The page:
Woman of the Century/Isabel Elizabeth Smith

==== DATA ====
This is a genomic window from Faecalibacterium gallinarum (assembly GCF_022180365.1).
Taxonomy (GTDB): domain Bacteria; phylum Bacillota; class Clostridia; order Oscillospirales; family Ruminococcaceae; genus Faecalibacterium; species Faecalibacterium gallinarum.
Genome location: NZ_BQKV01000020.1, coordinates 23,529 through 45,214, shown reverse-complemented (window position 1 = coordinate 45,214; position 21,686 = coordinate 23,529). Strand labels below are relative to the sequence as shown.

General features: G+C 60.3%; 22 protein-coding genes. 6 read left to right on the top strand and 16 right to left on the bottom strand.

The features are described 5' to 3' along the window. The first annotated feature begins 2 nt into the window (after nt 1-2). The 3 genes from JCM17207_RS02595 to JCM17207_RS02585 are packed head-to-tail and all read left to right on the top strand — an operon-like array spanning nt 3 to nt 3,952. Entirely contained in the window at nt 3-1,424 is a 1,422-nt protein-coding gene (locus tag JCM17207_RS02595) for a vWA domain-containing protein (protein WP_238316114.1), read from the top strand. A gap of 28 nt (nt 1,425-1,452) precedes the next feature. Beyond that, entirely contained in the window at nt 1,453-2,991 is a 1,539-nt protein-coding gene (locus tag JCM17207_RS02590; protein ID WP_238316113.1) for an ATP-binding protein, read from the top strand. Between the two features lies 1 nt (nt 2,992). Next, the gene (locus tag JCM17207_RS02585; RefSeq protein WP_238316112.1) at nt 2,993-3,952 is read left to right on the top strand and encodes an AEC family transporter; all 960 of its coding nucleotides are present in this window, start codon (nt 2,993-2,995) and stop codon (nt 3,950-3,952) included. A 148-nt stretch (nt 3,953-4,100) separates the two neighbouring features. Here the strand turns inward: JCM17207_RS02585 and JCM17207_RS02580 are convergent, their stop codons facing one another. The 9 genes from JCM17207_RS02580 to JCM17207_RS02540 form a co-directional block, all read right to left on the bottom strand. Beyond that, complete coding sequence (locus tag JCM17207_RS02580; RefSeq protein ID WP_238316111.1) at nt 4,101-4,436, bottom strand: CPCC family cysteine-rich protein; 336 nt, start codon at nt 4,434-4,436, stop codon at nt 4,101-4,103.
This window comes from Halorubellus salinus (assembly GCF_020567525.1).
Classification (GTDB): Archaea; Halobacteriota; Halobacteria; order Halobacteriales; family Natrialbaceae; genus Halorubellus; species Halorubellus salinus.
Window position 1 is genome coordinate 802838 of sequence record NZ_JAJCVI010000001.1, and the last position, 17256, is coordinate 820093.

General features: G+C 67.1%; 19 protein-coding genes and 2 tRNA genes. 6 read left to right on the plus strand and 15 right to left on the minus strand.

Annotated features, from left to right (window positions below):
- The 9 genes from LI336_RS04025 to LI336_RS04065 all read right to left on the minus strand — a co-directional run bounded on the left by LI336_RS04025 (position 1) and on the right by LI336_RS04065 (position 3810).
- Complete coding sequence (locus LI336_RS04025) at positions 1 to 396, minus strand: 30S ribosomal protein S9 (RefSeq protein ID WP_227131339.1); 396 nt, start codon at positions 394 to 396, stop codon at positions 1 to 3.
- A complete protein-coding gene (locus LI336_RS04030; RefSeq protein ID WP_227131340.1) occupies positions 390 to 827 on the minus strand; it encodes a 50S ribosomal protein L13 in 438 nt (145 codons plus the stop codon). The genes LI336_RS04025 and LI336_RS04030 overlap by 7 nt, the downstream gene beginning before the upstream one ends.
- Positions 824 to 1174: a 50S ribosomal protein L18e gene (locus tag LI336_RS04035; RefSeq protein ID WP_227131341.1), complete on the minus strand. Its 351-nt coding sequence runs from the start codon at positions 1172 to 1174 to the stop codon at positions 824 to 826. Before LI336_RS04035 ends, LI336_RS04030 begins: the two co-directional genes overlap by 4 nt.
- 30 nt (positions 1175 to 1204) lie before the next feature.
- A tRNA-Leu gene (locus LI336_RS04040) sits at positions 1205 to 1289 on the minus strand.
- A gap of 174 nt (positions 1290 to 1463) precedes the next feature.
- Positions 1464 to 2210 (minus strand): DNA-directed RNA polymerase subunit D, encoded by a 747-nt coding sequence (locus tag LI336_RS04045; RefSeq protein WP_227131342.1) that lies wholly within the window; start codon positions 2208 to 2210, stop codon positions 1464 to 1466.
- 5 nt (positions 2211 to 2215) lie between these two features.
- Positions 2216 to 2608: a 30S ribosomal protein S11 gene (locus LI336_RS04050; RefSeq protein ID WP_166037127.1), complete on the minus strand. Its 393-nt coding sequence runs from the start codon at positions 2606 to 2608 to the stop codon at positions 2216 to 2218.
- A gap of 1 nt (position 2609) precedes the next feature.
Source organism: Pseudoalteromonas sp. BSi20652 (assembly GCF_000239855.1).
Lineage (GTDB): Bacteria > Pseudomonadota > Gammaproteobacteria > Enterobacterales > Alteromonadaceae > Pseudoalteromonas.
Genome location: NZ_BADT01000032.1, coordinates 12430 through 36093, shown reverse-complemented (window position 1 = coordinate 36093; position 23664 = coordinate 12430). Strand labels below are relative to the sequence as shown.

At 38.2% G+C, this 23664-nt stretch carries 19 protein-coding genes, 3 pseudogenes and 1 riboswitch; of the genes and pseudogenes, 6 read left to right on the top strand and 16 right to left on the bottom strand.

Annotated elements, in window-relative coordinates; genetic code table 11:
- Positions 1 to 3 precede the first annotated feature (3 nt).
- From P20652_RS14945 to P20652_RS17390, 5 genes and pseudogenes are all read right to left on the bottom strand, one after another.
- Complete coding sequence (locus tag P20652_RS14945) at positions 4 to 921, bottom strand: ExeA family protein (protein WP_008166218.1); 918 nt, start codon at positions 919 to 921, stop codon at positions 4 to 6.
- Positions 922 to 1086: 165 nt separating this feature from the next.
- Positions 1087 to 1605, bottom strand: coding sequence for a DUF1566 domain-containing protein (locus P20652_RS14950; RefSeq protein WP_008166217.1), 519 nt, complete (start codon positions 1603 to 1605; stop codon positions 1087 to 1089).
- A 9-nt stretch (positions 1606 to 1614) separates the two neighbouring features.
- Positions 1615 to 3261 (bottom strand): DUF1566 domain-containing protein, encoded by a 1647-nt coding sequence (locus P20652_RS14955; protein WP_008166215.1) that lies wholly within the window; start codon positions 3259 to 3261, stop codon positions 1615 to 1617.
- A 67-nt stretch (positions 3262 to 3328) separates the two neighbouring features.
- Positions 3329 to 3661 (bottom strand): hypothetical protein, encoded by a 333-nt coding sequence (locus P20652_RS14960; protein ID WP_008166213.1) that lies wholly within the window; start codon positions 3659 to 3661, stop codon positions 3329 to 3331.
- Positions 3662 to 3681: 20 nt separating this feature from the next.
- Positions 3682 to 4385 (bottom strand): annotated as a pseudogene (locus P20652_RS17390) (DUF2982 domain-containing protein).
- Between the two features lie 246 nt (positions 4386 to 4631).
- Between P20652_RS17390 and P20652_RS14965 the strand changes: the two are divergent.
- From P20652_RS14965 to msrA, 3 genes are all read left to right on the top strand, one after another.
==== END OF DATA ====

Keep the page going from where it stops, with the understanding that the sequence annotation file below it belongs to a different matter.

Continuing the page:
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SMITH, Miss Isabel Elizabeth, artist, born in Clermont county, Ohio, in 1845. She is of Scotch descent. Her father, Alexander Smith, was born in Perthshire, Scotland. He came to this country in 1820 and located in Belmont county, Ohio. His wife was Miss Rachel McClain. They had a family of three children, a son and two daughters. The father was a man of great nobility of character, a lover of art and a philanthropist. The mother is a woman of excellent mind and given to the doing of kindly deeds. Miss Smith early developed a taste for art. She was educated in the Western Female College, Oxford, Ohio, and studied art during vacations in Cincinnati. After her education she went abroad and studied in Paris and Dresden. After an absence of nearly three years she returned to this country and opened a studio in Washington, D. C., in 1871. ISABEL ELIZABETH SMITH A woman of the century (page 675 crop).jpgISABEL ELIZABETH SMITH. She achieved marked success in portrait painting, having many prominent persons as sitters, among them Secretary Stanton, a full length portrait of whom was ordered from her by the representatives of the city government. She also painted the portrait of Mrs. Cramer, a sister of Gen. U. S. Grant. While in that city, she became a member of the Methodist Episcopal Church. During her years of labor in Washington her eyes failed her, but after a season of rest she again went to Paris to learn the Sevres method of painting on porcelain. She also studied in the Dresden Gallery, receiving criticisms from the celebrated Director Schnoor von Carroldsfeld. On her return she opened a studio in New York City, where she had the best possible recognition from the literary and art circles. While there she was elected a member of Sorosis, in which society she held the position of chairman of the art committee. She usually has several students, whom she teaches gratuitously. When fifteen years of age, she had a severe illness, during which she vowed to build a church for the poor in her native place, which through her aid and influence has been done, and to which she gives her interest and help. Her father owned a large tract of land in Florida, near the mouth of the St. John's river, where he had an orange grove and a winter home. There she spent several winters. Her father died several years ago. She has painted in Cincinnati, and her portraits there are highly praised. She has been the instructor in art in Chautauqua, N. Y., for four years, having her studio in the Kellogg Memorial Building. Sue gave up her studio in New York to devote her time and care to her invalid mother.